Under siege: Melbourne coach Mark Neeld lets the players do the talking during the Demons' huge loss to Gold Coast at the MCG on Sunday.

Under siege: Melbourne coach Mark Neeld lets the players do the talking during the Demons' huge loss to Gold Coast at the MCG on Sunday. Photo: Getty Images

Mark Neeld's disastrous coaching career looks certain to stagger through at least another round of football, despite the growing chorus seeking his removal.

The club's new chief executive, Peter Jackson, remained uncontactable on Monday after Sunday's scathing public analysis of the mess he has taken on, but is understood to have met the beleaguered Neeld for a frank chat.

Although Neeld's future rests with president Don McLardy and his board, any move remains highly unlikely unless Jackson recommends it, and knee-jerk decisions are not his style.

With due respect to Melbourne's well-meaning directors, they have not exactly proved themselves capable of good football decision-making and they should not be left to control any decision on the coach.

Jackson made it abundantly clear on Sunday that big changes were required at Melbourne, and quickly. He would not guarantee the coach's position or any other, but called for all those under pressure to work with the benefit of some ''clear air''.

That breathing space will be afforded to Neeld at least in the short term, with Jackson clearly appalled at the dysfunctional football set-up left behind by Cameron Schwab and which has clearly played a major part in the team's dreadful performances in recent years, and more notably since Neeld was appointed coach.

The most pressing void appears to be at the helm of football, and performers such as Geoff Walsh (Collingwood) and Neil Balme (Geelong) do not grow on trees.

Jackson spoke of four people reporting to Schwab, and although he didn't name them those four are Neil Craig (director of sport performance), Tim Harrington (list management), Josh Mahoney (football manager) and Neeld, who also reports to Craig.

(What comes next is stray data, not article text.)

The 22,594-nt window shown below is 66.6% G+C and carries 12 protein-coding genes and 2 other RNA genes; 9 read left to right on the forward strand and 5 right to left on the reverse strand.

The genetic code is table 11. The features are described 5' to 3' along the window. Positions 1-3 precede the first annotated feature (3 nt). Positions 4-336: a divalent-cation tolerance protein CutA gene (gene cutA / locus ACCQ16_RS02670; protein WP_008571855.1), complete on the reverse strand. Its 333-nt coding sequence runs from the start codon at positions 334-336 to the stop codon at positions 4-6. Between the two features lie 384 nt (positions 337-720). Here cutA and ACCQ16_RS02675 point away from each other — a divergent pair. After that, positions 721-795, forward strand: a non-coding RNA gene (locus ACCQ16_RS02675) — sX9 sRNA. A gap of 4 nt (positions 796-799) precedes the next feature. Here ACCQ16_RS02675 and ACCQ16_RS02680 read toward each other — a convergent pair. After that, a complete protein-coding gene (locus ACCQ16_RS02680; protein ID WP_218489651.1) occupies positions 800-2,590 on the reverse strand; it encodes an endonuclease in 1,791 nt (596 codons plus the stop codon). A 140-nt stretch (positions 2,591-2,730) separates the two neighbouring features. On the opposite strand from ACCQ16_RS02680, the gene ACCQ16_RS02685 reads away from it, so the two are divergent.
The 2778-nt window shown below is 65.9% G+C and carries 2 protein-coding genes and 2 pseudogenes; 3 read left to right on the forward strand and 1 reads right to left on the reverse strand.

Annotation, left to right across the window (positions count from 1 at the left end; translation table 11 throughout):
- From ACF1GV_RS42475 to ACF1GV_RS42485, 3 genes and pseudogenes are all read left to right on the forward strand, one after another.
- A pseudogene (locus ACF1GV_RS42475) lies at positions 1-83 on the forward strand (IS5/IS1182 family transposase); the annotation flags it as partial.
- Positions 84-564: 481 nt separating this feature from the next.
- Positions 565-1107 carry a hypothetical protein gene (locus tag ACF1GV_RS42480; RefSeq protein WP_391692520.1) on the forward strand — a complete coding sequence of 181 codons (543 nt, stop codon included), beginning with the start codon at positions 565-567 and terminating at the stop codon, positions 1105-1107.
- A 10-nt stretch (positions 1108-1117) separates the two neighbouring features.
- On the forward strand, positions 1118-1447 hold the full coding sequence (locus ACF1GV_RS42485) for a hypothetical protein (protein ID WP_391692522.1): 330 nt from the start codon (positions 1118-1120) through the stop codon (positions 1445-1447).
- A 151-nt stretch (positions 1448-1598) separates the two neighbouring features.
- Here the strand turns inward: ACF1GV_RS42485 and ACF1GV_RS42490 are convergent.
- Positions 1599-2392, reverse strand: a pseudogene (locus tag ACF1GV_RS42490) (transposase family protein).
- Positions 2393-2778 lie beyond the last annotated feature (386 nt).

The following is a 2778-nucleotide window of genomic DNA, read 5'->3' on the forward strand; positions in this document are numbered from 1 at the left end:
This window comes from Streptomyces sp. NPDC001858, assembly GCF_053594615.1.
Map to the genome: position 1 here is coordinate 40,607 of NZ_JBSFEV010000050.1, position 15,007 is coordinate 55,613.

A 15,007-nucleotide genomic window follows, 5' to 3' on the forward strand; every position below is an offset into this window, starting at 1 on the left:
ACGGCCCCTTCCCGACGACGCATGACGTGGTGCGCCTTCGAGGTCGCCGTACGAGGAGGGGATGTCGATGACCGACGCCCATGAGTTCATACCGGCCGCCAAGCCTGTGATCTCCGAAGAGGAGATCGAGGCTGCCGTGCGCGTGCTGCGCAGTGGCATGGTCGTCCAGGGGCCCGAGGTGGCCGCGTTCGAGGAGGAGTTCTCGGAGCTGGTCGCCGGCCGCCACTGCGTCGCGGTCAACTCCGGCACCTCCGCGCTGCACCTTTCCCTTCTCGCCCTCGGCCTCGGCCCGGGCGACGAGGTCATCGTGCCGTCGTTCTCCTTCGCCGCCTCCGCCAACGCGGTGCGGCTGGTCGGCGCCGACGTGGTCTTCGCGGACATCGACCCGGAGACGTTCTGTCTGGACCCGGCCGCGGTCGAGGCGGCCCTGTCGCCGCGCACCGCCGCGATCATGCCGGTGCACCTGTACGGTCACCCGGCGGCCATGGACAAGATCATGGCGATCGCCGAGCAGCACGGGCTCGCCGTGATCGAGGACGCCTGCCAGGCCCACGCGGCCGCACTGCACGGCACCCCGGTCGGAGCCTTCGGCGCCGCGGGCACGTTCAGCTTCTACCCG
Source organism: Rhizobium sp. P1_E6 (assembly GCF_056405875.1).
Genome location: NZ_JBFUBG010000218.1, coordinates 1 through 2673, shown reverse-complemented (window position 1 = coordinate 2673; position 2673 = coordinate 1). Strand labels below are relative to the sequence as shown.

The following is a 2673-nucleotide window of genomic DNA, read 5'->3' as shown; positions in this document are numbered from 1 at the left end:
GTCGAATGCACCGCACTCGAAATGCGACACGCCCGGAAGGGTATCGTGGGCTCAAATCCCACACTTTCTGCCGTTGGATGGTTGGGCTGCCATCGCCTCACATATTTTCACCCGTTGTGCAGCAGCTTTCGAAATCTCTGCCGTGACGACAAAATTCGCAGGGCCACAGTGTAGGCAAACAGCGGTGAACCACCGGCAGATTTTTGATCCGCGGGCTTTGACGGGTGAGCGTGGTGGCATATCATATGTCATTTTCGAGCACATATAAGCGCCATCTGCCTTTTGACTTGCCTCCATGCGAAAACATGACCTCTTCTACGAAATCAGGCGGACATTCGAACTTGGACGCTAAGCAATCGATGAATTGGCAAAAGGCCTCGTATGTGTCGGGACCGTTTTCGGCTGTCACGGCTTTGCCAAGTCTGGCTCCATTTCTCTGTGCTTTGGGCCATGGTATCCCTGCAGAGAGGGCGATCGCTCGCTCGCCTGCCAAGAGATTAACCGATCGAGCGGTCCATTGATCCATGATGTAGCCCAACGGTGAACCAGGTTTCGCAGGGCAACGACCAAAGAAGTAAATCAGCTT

Jackson also made it clear this was a mess but has clearly not had time to assess whether any official capable of taking hold of the football operation exists at the club.

There is irony in the fact that Essendon, the club Jackson ran for 14 years until 2009, is also looking to restructure a football department which was so dysfunctional from the end of 2011 that it allowed its players to be subjected to a cavalier, dangerous and potentially unlawful sports science program.

You have to wonder at the fact that the Essendon board still has not moved to make changes, despite the fact it has known the findings of the Switkowski report for more than a fortnight. Perhaps legal negotiations are taking place to afford those changes.

Melbourne, like Essendon, threw money into its football structure and lured performers with big names on big contracts to fix the club. Like Essendon, it forgot to implement any form of acceptable leadership structure.

Unlike Essendon, Melbourne can no longer hurl money at the problem. Jackson has confirmed the club will lose more than $1 million this year.

Although some at the Demons might have tried to conceal certain problems from the AFL, the club remains utterly dependent on head office.

Should Neeld depart - and this looks increasingly likely - before the end of 2013, Todd Viney has been mooted as his successor, but Viney's relationship with one of the few players to have demonstrated strong leadership this season, his son Jack, poses a big problem.

It is also true that Viney disagreed strongly with the coach over recruiting and other decisions before the season began. His long-term contract and passion for the club would indicate he will stay, and perhaps given a clear mandate to completely overhaul the woeful development or recruiting roles.

But one certainty at Melbourne is that Jackson is not only an interim CEO but a crisis manager. The other certainty is that six months cannot fix or even begin to rebuild this cultural basketcase.